Freshman Tommy Zummo dominated his bout at 126, winning with a 13-1 major decision.
It was his fifth win of the season, as he also won four bouts at the Eastern Area tournament en route to a 126-pound fifth-place finish.
Rounding out the victors for the Mustangs was Green at 138, as he earned a high-scoring 15-11 decision win.
Michael Love is a staff writer with Trib Total Media. He can be reached at 412-388-5825 or at email@example.com.
Show commenting policy
TribLive commenting policy
You are solely responsible for your comments and by using TribLive.com you agree to our Terms of Service.
We moderate comments. Our goal is to provide substantive commentary for a general readership. By screening submissions, we provide a space where readers can share intelligent and informed commentary that enhances the quality of our news and information.
While most comments will be posted if they are on-topic and not abusive, moderating decisions are subjective. We will make them as carefully and consistently as we can. Because of the volume of reader comments, we cannot review individual moderation decisions with readers.
We value thoughtful comments representing a range of views that make their point quickly and politely. We make an effort to protect discussions from repeated comments either by the same reader or different readers.
We follow the same standards for taste as the daily newspaper. A few things we won't tolerate: personal attacks, obscenity, vulgarity, profanity (including expletives and letters followed by dashes), commercial promotion, impersonations, incoherence, proselytizing and SHOUTING. Don't include URLs to Web sites.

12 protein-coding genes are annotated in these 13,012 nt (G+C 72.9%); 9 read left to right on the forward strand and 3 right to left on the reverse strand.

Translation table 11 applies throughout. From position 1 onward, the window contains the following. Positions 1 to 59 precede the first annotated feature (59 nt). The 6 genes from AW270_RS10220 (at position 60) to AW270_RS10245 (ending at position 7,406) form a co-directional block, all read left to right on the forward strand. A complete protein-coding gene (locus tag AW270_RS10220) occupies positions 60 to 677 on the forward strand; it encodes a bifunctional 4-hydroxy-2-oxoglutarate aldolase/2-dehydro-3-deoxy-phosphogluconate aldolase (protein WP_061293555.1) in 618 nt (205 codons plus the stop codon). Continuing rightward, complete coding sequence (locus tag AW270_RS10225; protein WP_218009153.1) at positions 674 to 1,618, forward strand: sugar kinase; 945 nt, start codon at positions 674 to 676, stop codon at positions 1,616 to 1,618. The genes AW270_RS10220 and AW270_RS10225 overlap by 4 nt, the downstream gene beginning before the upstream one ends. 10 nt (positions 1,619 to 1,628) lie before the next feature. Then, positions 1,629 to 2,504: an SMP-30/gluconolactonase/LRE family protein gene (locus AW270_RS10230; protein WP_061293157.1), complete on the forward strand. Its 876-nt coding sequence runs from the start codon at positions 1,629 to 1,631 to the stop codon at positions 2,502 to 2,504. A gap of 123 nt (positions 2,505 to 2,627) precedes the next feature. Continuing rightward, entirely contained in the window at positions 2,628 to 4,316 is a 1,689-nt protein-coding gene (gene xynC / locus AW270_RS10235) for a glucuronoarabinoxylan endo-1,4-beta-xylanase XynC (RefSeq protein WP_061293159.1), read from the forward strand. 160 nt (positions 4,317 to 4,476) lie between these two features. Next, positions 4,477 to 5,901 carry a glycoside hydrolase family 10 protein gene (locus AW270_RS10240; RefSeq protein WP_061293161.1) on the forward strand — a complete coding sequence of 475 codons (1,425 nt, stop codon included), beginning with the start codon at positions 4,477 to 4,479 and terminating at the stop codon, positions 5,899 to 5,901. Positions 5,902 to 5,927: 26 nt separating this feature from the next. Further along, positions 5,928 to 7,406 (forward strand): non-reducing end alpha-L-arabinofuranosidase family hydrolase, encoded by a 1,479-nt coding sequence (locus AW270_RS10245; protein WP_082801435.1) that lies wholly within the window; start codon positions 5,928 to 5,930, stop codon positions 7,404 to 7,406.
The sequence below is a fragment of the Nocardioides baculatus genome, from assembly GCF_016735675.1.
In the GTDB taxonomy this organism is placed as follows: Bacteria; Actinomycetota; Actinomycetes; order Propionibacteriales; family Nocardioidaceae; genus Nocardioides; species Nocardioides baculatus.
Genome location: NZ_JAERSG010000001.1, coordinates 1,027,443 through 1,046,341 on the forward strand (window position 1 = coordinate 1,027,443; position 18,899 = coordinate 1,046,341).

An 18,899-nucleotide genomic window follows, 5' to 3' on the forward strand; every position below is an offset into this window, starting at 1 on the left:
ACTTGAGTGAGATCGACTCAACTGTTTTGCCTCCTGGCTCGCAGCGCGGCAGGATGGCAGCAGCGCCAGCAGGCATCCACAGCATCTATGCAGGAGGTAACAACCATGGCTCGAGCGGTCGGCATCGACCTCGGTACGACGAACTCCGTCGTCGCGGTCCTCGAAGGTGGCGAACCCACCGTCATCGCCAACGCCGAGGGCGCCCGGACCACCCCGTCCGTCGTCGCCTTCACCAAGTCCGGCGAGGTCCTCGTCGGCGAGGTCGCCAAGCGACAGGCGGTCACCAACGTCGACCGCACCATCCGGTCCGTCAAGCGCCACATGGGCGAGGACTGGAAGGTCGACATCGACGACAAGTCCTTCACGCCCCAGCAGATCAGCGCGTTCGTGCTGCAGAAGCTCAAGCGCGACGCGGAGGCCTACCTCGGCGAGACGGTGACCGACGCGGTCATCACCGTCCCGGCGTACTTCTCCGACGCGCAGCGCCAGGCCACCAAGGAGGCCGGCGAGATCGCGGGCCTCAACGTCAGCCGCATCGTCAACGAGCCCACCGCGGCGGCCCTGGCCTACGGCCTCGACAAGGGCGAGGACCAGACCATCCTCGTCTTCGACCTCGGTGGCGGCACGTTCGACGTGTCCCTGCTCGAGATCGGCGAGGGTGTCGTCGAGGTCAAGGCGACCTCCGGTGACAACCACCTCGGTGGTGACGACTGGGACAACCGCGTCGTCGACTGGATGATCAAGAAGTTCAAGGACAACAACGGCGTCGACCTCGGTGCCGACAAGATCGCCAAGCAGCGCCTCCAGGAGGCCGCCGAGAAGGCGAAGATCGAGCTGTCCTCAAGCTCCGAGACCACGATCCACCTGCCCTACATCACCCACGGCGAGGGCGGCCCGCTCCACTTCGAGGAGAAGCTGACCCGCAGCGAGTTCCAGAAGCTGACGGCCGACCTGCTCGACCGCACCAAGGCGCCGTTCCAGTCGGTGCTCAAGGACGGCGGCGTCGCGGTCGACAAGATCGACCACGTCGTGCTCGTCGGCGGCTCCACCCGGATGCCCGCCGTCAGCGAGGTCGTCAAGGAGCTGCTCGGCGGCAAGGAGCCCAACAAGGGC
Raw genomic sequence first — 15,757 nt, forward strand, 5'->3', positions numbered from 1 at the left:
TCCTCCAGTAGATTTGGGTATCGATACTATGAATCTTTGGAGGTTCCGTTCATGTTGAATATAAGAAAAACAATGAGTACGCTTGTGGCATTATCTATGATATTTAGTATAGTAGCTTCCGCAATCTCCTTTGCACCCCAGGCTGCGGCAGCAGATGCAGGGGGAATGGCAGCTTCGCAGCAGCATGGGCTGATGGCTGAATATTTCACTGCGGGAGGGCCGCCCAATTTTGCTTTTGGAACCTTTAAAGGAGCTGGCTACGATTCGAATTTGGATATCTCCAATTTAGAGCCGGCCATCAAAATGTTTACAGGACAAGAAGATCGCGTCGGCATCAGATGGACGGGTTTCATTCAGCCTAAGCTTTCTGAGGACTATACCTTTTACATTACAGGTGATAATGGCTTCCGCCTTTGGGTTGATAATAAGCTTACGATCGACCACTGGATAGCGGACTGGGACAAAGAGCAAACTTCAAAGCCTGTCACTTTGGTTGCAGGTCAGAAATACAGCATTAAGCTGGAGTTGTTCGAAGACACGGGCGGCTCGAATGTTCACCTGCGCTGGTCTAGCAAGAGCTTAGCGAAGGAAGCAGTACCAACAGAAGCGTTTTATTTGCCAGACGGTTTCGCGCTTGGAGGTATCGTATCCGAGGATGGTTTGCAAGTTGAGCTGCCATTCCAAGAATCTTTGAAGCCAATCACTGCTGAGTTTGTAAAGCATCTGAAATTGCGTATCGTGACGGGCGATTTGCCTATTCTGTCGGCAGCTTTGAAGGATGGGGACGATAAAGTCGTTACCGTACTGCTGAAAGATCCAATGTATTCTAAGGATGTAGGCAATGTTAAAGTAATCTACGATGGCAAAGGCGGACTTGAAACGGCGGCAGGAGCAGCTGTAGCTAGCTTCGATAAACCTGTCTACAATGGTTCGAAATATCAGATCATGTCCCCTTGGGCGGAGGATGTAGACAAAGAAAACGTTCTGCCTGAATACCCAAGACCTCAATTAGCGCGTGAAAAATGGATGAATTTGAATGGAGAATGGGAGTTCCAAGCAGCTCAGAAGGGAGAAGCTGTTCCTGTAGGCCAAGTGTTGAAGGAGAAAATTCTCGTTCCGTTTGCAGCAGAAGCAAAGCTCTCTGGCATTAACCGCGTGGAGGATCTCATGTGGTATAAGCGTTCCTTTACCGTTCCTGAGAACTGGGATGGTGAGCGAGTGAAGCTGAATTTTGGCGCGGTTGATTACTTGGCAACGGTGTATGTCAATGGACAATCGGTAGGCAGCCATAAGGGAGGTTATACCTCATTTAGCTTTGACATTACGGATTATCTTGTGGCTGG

We do not edit comments. They are either approved or deleted. We reserve the right to edit a comment that is quoted or excerpted in an article. In this case, we may fix spelling and punctuation.
We welcome strong opinions and criticism of our work, but we don't want comments to become bogged down with discussions of our policies and we will moderate accordingly.
We appreciate it when readers and people quoted in articles or blog posts point out errors of fact or emphasis and will investigate all assertions. But these suggestions should be sent via e-mail. To avoid distracting other readers, we won't publish comments that suggest a correction. Instead, corrections will be made in a blog post or in an article.
- Pirates fall short at trade deadline
- After years of lobbying, Big Ben has Steelers running the no-huddle
- It’s lights out for Bayer sign on Mt. Washington
- Spaling, Penguins agree to $4.4 million deal
- Steelers notebook: Brown calls Sanders’ comments about Roethlisberger ‘terrible’
- EPA talks on pollution limits trigger protests, arrests Downtown
- Zappala disputes public safety director’s statement on police ID policy
- Steelers hold high hopes for pass defense
- Shooting investigation leads to large marijuana grow in Monessen
- Peters library offers programming robots for residents to borrow
- Beloved teacher at 3 Western Pa. schools hears from students across nation